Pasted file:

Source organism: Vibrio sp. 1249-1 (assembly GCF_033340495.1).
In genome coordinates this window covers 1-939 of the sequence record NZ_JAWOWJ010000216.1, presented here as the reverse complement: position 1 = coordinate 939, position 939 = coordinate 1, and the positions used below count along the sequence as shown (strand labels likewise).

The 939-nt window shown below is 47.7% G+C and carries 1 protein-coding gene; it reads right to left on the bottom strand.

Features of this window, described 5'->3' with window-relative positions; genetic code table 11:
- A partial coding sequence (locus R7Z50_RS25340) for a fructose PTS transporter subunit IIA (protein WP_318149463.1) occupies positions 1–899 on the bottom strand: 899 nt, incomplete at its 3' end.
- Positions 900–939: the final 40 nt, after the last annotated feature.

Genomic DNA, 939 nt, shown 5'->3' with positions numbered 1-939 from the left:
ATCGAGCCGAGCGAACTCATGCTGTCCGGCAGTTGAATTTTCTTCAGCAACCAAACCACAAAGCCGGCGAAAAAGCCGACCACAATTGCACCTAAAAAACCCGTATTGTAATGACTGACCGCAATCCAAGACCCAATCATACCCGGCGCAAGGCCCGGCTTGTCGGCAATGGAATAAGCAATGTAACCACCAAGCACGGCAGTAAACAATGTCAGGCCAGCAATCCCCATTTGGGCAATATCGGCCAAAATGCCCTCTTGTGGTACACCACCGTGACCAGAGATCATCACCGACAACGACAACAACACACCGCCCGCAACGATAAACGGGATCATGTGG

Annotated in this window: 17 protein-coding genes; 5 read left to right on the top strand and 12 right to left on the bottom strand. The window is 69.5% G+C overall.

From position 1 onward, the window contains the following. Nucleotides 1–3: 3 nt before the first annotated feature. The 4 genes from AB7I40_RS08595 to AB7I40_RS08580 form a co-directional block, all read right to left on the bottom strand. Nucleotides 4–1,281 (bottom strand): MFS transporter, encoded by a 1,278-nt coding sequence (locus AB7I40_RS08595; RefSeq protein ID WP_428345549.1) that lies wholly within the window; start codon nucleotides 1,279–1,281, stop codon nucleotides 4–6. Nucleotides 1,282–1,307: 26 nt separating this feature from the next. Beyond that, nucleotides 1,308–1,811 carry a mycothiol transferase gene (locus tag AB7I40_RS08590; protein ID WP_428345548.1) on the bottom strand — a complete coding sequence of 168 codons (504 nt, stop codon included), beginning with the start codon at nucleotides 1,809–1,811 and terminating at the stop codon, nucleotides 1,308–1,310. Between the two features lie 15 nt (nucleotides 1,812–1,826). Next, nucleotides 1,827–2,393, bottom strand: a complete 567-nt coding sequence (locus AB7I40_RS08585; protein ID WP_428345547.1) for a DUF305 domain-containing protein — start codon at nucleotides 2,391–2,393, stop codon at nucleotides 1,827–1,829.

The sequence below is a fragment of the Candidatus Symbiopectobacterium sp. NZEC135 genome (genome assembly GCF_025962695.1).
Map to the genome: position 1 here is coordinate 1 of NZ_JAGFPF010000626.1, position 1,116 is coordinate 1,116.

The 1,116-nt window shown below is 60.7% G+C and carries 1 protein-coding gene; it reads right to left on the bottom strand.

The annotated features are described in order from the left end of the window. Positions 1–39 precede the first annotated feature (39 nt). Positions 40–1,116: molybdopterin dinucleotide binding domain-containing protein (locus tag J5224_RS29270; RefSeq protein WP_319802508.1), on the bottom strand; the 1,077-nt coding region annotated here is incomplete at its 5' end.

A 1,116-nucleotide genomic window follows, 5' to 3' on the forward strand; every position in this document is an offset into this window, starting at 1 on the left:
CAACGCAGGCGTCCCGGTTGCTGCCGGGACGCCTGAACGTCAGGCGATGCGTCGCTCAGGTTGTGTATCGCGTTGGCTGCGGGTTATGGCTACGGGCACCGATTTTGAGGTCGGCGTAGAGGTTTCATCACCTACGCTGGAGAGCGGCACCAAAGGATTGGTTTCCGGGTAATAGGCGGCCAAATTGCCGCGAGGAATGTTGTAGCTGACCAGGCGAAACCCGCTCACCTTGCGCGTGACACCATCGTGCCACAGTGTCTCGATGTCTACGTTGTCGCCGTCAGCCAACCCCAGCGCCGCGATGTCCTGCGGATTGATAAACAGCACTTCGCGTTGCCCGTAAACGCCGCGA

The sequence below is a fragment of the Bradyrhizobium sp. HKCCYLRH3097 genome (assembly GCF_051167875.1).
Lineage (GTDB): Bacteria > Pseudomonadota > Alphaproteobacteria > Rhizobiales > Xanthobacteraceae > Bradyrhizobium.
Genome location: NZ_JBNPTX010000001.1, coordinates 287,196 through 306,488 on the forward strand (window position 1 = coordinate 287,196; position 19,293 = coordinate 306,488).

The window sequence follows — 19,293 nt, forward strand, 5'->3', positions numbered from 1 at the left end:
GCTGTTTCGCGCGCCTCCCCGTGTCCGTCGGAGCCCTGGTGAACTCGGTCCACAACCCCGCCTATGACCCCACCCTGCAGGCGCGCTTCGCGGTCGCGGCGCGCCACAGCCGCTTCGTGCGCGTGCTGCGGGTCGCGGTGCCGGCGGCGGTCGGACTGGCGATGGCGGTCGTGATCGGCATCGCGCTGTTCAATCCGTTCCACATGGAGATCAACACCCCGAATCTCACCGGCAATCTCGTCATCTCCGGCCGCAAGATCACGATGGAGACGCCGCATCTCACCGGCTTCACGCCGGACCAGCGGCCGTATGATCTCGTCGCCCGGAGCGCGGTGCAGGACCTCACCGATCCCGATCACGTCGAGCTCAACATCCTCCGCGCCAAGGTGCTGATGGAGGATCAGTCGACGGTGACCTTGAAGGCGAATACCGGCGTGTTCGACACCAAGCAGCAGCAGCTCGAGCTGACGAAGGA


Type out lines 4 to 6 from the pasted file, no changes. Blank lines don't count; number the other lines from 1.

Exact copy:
Features of this window, described 5'->3' with window-relative positions; genetic code table 11:
- A partial coding sequence (locus R7Z50_RS25340) for a fructose PTS transporter subunit IIA (protein WP_318149463.1) occupies positions 1–899 on the bottom strand: 899 nt, incomplete at its 3' end.
- Positions 900–939: the final 40 nt, after the last annotated feature.